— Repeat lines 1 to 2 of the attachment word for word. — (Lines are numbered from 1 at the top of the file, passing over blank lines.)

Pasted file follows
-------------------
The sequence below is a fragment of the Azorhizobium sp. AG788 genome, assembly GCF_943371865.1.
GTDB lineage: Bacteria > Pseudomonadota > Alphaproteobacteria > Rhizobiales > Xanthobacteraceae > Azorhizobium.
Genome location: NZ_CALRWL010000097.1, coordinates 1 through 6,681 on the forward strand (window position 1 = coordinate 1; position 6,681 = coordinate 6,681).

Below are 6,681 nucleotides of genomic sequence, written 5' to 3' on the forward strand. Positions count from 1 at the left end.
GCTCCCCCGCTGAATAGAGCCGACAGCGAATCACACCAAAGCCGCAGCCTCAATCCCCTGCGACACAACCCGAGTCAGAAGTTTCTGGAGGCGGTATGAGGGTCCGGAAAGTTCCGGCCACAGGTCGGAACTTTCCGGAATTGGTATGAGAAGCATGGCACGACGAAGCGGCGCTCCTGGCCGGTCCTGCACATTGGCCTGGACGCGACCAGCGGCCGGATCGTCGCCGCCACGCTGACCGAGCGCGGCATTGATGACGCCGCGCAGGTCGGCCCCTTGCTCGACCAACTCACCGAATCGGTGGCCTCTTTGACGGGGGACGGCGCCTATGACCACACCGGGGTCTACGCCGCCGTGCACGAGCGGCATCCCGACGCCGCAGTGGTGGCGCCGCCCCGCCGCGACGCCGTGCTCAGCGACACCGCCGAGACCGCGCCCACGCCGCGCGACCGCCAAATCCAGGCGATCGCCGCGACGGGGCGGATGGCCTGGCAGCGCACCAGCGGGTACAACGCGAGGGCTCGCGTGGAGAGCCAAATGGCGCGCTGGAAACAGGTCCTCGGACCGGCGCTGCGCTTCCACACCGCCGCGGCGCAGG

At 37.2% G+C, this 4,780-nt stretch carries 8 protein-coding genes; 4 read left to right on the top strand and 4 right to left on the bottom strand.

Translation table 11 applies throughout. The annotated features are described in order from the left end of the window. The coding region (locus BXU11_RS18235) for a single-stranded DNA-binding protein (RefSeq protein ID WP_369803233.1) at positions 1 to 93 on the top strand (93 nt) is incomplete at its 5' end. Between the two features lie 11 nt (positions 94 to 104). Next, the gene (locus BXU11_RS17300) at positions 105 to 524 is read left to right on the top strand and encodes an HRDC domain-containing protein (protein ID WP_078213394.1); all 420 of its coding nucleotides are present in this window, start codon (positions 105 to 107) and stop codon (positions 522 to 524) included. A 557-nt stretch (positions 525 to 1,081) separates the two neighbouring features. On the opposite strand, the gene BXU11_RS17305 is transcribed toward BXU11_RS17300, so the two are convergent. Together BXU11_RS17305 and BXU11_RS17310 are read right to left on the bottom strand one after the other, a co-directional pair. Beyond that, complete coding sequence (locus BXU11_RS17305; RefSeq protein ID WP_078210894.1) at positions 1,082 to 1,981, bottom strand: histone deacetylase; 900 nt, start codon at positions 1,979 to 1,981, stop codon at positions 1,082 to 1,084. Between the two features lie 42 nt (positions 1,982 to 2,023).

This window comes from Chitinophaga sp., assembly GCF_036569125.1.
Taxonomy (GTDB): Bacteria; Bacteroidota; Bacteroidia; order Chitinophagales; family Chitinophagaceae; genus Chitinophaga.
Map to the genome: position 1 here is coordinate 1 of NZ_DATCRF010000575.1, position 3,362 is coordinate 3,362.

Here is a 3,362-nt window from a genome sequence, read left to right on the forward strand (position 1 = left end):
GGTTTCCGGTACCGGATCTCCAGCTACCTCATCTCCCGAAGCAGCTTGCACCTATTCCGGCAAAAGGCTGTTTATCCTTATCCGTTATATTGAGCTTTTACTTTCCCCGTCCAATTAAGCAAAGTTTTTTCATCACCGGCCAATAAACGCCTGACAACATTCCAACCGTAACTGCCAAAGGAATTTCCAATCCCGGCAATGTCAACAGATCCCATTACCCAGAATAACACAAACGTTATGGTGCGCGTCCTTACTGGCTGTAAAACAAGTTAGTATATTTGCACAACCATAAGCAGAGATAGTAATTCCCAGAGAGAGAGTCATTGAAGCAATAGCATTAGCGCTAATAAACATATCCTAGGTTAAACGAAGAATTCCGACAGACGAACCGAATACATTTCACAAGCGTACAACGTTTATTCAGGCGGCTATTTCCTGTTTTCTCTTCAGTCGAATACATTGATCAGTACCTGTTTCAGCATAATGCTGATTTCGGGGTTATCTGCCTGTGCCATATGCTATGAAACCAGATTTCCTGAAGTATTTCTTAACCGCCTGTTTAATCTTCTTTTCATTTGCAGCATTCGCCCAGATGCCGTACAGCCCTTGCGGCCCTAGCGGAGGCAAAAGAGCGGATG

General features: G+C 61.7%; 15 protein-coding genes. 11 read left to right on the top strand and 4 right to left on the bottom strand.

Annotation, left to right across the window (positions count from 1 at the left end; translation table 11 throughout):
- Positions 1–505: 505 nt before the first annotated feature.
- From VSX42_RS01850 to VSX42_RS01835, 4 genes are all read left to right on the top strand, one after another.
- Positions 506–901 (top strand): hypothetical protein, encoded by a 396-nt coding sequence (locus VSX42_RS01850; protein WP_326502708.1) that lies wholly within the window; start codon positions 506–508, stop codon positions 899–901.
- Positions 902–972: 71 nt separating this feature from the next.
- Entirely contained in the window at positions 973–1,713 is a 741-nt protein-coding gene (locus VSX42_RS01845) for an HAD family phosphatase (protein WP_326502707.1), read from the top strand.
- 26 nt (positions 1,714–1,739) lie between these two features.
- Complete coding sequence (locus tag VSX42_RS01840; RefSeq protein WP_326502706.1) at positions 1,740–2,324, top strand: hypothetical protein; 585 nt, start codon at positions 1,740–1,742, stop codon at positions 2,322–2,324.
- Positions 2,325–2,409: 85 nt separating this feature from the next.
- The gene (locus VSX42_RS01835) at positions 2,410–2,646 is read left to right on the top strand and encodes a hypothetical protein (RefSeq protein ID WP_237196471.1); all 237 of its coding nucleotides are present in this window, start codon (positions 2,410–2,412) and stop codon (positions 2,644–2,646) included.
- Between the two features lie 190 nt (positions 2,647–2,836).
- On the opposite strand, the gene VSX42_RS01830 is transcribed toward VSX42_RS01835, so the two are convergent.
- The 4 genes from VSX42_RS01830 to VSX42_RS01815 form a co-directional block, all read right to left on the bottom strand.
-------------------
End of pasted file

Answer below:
The sequence below is a fragment of the Azorhizobium sp. AG788 genome, assembly GCF_943371865.1.
GTDB lineage: Bacteria > Pseudomonadota > Alphaproteobacteria > Rhizobiales > Xanthobacteraceae > Azorhizobium.